In August 2021, the Enrollment Coalition sent a letter to CMS requesting the agency provide State Health Officials (Medicaid Directors) updated guidance on planning for the resumption of normal State Medicaid, CHIP, and BHP operations upon the conclusion of the COVID-19 public health emergency. The letter specifically requests updated guidance on planning for and resuming regular eligibility and enrollment operations, expectations or opportunities for assisting individuals who no longer qualify for Medicaid/CHIP to enroll in insurance in the private market, promoting efficiency and integrity in ensuring the right source of coverage at the right time for individuals, and enrollment strategies or flexibilities states adopted during the PHE that may be permanently adopted following the expiration of the PHE, including resources to assist with planning and implementation. Read the full letter here.

In July 2021, the Enrollment Coalition submitted comments in response to OMB’s Request for Information: “Methods and Leading Practices for Advancing Equity and Support for Underserved Communities Through Government.” The Enrollment Coalition’s response focused on reducing barriers and burdens to enrolling in existing health insurance programs in order to promote health equity and reduce racial disparities. Read the full comments from the Enrollment Coalition here.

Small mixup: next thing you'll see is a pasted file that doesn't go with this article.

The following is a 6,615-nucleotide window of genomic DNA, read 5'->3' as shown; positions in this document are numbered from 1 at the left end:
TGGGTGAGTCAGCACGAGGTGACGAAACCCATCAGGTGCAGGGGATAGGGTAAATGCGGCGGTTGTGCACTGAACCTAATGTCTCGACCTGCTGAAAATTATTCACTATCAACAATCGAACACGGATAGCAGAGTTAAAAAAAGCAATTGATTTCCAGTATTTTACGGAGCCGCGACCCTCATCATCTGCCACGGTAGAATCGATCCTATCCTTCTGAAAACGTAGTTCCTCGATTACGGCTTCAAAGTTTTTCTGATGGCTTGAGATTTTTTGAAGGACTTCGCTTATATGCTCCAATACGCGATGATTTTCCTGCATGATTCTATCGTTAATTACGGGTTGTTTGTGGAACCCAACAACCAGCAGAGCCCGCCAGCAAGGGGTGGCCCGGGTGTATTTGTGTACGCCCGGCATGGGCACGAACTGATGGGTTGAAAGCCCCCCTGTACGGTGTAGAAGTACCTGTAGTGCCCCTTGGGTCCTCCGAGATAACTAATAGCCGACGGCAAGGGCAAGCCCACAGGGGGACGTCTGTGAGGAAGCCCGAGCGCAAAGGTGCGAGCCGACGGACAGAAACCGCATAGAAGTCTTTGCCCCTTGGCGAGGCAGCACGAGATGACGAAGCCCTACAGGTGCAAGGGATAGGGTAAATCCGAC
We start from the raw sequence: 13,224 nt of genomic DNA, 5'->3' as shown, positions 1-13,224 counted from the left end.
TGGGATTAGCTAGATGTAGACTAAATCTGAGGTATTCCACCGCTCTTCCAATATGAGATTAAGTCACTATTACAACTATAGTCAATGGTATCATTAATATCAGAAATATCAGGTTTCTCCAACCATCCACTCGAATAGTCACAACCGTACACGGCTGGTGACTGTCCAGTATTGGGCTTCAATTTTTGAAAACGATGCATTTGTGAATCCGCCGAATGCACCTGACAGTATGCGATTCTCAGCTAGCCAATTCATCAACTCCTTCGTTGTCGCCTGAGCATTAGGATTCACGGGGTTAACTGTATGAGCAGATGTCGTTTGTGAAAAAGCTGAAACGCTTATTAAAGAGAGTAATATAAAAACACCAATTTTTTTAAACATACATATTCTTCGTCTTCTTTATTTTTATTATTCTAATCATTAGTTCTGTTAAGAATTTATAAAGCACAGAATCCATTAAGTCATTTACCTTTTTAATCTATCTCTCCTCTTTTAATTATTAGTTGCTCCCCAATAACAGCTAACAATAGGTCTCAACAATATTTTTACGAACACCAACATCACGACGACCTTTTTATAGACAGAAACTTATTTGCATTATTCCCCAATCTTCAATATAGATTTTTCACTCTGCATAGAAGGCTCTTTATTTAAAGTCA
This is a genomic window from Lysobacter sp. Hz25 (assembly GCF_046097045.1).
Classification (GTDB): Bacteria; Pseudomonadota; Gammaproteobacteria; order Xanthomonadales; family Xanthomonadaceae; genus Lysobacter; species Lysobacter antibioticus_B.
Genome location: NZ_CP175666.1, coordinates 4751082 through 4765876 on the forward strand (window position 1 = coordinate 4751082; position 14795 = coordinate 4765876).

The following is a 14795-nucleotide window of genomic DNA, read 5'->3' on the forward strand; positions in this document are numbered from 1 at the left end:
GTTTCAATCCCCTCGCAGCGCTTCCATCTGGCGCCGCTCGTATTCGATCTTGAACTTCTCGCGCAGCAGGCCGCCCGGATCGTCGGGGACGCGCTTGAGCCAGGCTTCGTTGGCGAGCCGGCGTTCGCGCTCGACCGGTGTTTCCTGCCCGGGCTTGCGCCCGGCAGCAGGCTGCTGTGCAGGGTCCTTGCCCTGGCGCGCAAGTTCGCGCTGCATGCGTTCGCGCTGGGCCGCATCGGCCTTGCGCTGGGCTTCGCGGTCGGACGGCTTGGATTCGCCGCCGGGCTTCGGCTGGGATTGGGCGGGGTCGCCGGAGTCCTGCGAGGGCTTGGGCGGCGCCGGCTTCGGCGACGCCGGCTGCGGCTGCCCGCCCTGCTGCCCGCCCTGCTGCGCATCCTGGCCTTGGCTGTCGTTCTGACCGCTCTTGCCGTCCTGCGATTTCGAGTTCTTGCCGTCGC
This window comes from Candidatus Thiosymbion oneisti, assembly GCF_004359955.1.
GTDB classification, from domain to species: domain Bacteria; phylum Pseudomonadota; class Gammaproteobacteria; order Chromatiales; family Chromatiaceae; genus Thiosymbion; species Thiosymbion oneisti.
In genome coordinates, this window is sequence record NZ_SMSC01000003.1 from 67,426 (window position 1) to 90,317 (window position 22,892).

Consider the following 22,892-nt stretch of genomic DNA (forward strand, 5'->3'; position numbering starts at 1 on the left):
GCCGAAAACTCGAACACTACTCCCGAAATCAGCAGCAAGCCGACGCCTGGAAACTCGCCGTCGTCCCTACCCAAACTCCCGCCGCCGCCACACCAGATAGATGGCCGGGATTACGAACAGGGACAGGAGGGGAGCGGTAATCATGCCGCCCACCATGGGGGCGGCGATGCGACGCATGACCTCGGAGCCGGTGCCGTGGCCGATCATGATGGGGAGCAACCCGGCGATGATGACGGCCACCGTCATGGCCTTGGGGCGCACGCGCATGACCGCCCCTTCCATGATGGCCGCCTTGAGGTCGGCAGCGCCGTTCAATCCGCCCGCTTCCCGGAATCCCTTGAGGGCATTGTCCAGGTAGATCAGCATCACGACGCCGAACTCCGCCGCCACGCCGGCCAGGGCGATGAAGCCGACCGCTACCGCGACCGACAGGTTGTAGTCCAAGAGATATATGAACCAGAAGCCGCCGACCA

In June 2021, the Enrollment Coalition sent a letter to Secretary Becerra to request HHS re-issue a previous exception to the cost allocation requirements set forth in the OMB Circular A-87, to allow Federally-funded Health and Human Services programs to benefit from investments in the design and development of State eligibility-determination systems for State-operated Exchanges, Medicaid, and CHIP. Read the full letter here.

In March 2021, the Enrollment Coalition sent letters to Members of Congress to introduce the coalition, its work, and offer to be a resource as Congress works on relevant policies. Read the full letter here.

In January 2021, the Enrollment Coalition sent a letter to the Biden-Harris Team with recommended near-term actions to support health coverage enrollment for eligible individuals. The letter included six recommendations:

  1. Issue an Executive Order on Health Care Enrollment.
  2. Establish a Special Enrollment Period.
  3. Utilize Exchange User Fees to Support Navigators and Other Enrollment Activities.
  4. Support Targeted Enrollment Campaigns in Communities of Color.
  5. Establish “Bridges” to Help People Who Lose Their Jobs Find Alternative Sources of Coverage.
  6. Address Timing of Grace Period and Outstanding Premiums.

Read the full letter here.